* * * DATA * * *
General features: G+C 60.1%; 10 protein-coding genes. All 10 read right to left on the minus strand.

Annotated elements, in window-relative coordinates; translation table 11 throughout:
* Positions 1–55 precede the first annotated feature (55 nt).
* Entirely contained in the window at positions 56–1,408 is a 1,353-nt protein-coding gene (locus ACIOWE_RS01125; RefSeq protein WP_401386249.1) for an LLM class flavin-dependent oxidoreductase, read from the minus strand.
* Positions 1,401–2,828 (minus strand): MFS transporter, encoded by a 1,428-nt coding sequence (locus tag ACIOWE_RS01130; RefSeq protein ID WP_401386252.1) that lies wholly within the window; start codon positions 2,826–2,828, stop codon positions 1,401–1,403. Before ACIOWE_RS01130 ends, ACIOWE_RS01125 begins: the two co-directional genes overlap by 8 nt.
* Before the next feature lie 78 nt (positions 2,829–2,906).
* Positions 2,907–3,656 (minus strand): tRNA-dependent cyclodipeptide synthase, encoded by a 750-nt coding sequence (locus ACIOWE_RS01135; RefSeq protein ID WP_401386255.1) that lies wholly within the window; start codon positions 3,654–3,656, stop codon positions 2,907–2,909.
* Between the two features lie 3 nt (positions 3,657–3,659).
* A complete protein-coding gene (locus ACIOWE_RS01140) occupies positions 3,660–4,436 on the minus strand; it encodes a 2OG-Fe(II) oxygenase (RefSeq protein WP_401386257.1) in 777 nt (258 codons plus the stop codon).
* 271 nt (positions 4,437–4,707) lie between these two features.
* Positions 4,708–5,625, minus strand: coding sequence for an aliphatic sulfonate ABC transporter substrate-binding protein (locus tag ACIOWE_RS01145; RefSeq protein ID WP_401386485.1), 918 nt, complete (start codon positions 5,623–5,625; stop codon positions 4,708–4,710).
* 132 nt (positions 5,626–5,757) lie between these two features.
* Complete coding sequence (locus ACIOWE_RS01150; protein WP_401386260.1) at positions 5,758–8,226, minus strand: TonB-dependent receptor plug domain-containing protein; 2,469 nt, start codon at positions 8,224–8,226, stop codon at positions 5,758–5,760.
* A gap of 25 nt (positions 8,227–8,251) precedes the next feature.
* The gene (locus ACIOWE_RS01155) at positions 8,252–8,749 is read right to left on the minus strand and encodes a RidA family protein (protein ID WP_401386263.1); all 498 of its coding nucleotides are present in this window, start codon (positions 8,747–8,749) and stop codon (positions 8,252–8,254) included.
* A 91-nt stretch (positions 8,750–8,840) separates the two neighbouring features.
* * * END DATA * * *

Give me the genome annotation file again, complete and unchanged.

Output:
General features: G+C 60.1%; 10 protein-coding genes. All 10 read right to left on the minus strand.

Annotated elements, in window-relative coordinates; translation table 11 throughout:
* Positions 1–55 precede the first annotated feature (55 nt).
* Entirely contained in the window at positions 56–1,408 is a 1,353-nt protein-coding gene (locus ACIOWE_RS01125; RefSeq protein WP_401386249.1) for an LLM class flavin-dependent oxidoreductase, read from the minus strand.
* Positions 1,401–2,828 (minus strand): MFS transporter, encoded by a 1,428-nt coding sequence (locus tag ACIOWE_RS01130; RefSeq protein ID WP_401386252.1) that lies wholly within the window; start codon positions 2,826–2,828, stop codon positions 1,401–1,403. Before ACIOWE_RS01130 ends, ACIOWE_RS01125 begins: the two co-directional genes overlap by 8 nt.
* Before the next feature lie 78 nt (positions 2,829–2,906).
* Positions 2,907–3,656 (minus strand): tRNA-dependent cyclodipeptide synthase, encoded by a 750-nt coding sequence (locus ACIOWE_RS01135; RefSeq protein ID WP_401386255.1) that lies wholly within the window; start codon positions 3,654–3,656, stop codon positions 2,907–2,909.
* Between the two features lie 3 nt (positions 3,657–3,659).
* A complete protein-coding gene (locus ACIOWE_RS01140) occupies positions 3,660–4,436 on the minus strand; it encodes a 2OG-Fe(II) oxygenase (RefSeq protein WP_401386257.1) in 777 nt (258 codons plus the stop codon).
* 271 nt (positions 4,437–4,707) lie between these two features.
* Positions 4,708–5,625, minus strand: coding sequence for an aliphatic sulfonate ABC transporter substrate-binding protein (locus tag ACIOWE_RS01145; RefSeq protein ID WP_401386485.1), 918 nt, complete (start codon positions 5,623–5,625; stop codon positions 4,708–4,710).
* 132 nt (positions 5,626–5,757) lie between these two features.
* Complete coding sequence (locus ACIOWE_RS01150; protein WP_401386260.1) at positions 5,758–8,226, minus strand: TonB-dependent receptor plug domain-containing protein; 2,469 nt, start codon at positions 8,224–8,226, stop codon at positions 5,758–5,760.
* A gap of 25 nt (positions 8,227–8,251) precedes the next feature.
* The gene (locus ACIOWE_RS01155) at positions 8,252–8,749 is read right to left on the minus strand and encodes a RidA family protein (protein ID WP_401386263.1); all 498 of its coding nucleotides are present in this window, start codon (positions 8,747–8,749) and stop codon (positions 8,252–8,254) included.
* A 91-nt stretch (positions 8,750–8,840) separates the two neighbouring features.